The International Committee of Sports for the Deaf (ICSD) is the international governing body of sports for deaf and hard of hearing athletes and exists to serve as an umbrella organization of deaf national sports federations. It is recognized by the International Olympic Committee (IOC) as a “Sport for Athletes with a Disability”, on equal standing with the International Paralympic Committee (IPC). The ICSD supervises and co-ordinates the Summer and Winter Deaflympics, and Deaf World and Regional Championships. Learn more about ICSD
What is the relationship between the International Committee of Sports for the Deaf and the International Paralympic Committee?
The ICSD is not affiliated to the International Paralympic Committee (IPC). However, in November 2004, both ICSD and IPC have signed a Memorandum of Understanding that allows multi-disabled athletes to compete in their respective sanctioned competitions as long as they meet the relevant eligibility criteria and are entered through the respective national member of ICSD or IPC. Read press release
Why can’t the Paralympic movement include the deaf and hard of hearing athletes?
This is a complex question requiring complex answers.
The first international games for the deaf was founded in 1924 as a stand-alone event, making it the second oldest event organized in the Olympic Movement spirit. The original name of the competition was the “International Silent Games” and later the “World Games for the Deaf”. In 2001, the International Olympic Committee granted ICSD permission to identify its quadrennial games as Summer Deaflympics and Winter Deaflympics. The Paralympic Games, a name that was approved by the IOC in 1984, began under a different name “International Stoke Mandeville Games” in 1952.
During the Deaflympics, deaf athletes compete against and interact with each other in sign language. Sign language interpreters come into the picture when hearing people are involved.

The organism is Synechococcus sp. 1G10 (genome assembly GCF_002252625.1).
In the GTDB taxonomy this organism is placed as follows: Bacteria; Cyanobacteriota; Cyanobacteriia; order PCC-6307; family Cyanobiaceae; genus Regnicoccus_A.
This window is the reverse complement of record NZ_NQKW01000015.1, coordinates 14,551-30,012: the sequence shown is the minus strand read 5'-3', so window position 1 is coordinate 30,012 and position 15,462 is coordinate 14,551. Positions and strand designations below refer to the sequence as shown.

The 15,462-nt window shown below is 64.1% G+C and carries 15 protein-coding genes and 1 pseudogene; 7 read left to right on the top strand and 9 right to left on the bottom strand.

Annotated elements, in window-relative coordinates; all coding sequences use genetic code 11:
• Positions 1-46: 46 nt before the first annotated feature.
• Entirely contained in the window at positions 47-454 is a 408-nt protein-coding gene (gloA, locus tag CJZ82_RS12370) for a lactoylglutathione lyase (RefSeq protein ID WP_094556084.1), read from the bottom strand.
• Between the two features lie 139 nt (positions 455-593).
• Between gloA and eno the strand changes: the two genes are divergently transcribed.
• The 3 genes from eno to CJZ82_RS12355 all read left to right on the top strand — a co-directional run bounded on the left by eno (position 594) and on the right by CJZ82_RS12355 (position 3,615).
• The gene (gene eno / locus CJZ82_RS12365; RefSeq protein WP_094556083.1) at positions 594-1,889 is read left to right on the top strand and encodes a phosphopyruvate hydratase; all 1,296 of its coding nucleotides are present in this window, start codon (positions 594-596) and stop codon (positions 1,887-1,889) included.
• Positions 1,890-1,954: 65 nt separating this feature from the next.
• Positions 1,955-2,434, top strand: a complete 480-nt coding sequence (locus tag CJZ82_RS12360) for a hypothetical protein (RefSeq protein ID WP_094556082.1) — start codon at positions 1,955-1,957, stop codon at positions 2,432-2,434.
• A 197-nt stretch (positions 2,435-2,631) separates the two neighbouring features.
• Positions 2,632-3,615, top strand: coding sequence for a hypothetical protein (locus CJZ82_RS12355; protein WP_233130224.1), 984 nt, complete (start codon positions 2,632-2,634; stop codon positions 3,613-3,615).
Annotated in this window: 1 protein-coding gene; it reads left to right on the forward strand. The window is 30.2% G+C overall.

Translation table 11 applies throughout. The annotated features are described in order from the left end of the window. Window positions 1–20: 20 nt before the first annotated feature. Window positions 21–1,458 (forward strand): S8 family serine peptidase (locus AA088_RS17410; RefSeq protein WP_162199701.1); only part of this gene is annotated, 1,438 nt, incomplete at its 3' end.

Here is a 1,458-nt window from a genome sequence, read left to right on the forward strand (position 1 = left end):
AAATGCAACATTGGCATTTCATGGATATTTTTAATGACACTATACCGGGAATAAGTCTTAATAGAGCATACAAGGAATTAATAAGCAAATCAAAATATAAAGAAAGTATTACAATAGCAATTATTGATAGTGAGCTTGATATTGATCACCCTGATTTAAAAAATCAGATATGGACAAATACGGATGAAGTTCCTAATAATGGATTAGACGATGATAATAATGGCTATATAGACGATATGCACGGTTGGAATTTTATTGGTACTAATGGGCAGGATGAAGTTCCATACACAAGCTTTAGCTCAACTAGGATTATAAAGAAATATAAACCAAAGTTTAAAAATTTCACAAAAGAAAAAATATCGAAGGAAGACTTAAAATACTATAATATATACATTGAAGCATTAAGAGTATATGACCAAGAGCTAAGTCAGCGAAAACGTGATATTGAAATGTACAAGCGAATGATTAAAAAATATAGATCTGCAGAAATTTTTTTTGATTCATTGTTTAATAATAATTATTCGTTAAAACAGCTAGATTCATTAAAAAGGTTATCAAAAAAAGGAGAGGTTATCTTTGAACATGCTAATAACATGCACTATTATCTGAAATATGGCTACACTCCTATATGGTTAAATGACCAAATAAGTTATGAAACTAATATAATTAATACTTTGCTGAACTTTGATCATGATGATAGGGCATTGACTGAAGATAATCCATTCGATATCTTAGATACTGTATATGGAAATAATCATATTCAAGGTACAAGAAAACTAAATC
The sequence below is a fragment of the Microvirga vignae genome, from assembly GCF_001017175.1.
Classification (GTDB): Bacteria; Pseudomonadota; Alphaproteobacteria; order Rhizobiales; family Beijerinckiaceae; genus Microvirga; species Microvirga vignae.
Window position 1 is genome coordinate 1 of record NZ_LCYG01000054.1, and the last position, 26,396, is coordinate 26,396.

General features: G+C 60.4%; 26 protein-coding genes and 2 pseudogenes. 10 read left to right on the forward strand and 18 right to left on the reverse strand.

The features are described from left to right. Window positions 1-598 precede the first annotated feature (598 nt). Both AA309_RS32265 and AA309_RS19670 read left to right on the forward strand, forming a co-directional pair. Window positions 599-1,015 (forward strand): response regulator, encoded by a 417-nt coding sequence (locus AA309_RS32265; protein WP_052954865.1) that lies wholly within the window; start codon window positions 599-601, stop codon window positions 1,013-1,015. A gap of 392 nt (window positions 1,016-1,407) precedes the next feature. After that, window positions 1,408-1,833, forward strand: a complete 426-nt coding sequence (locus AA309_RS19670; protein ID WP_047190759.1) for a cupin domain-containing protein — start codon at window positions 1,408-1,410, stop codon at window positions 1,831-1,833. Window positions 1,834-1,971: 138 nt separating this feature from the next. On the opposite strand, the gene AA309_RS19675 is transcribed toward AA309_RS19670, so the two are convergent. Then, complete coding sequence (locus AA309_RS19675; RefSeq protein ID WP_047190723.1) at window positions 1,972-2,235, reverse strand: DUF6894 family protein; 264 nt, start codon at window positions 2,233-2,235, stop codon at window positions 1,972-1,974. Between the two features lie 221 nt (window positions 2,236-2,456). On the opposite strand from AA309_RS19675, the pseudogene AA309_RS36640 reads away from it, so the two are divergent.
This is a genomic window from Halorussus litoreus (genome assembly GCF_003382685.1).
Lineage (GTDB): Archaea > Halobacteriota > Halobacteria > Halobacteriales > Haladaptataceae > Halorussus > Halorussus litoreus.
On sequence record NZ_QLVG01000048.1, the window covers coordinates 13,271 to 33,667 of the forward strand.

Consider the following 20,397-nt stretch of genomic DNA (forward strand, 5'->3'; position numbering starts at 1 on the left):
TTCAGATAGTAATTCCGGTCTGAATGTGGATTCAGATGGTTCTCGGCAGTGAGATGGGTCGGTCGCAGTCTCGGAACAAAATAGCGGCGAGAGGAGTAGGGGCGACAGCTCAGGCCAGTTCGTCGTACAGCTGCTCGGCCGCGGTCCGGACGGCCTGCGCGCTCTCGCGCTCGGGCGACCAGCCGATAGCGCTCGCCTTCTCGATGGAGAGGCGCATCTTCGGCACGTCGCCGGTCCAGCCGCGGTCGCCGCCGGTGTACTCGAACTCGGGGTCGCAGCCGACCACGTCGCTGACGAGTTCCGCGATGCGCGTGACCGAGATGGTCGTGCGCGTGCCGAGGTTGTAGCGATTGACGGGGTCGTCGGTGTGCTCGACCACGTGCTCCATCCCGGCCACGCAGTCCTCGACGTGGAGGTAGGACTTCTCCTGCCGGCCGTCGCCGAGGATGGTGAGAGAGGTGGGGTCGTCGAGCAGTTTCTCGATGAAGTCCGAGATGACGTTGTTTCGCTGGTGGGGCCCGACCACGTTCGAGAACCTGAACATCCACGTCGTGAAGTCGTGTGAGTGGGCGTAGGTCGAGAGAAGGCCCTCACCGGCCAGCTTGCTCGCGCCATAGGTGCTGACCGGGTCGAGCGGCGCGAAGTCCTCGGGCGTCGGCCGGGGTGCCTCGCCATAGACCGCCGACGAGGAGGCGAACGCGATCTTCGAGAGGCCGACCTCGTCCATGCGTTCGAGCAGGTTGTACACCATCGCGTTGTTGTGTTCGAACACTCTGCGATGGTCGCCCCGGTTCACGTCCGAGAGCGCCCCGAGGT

The 1995 ICSD Congress voted unanimously to disaffiliate from the IPC, as the deaf international community felt it was in its best interests to retain autonomous control and management of the Deaflympics. The ICSD’s motto is “Equal through Sports”.
To make a long answer short, this December 1996 article written by the former ICSD President Dr. Jerald Jordan gives an excellent overview of the Deaflympics and its relationship with the Paralympics.
What is USADSF’s relationship with Pan American Deaf Sports Organization?
One of many nations spanning the North, Central and South Americas, USADSF is a member of the Pan American Deaf Sports Organization (PANAMDES). PANAMDES is one of the four regional confederations under the ICSD. The qualification regulations for the Deaflympics where the number of teams is capped may require USADSF to compete in a PANAMDES-sanctioned qualifying event prior to the Deaflympics.
There are so many acronyms. Help!
- AAAD – American Athletic Association of the Deaf
- ADVBA – American Deaf Volleyball Association
- ICSD – International Committee of Sports for the Deaf
- IOC – International Olympic Committee
- IPC – International Paralympic Committee
- NGB – National Governing Body
- NSO – National Sport Organization
- PANAMDES – Pan American Deaf Sports Organization (in Spanish)
- USADSF – USA Deaf Sports Federation
- USADVB – USA Deaf Volleyball
- USOC – United States Olympic Committee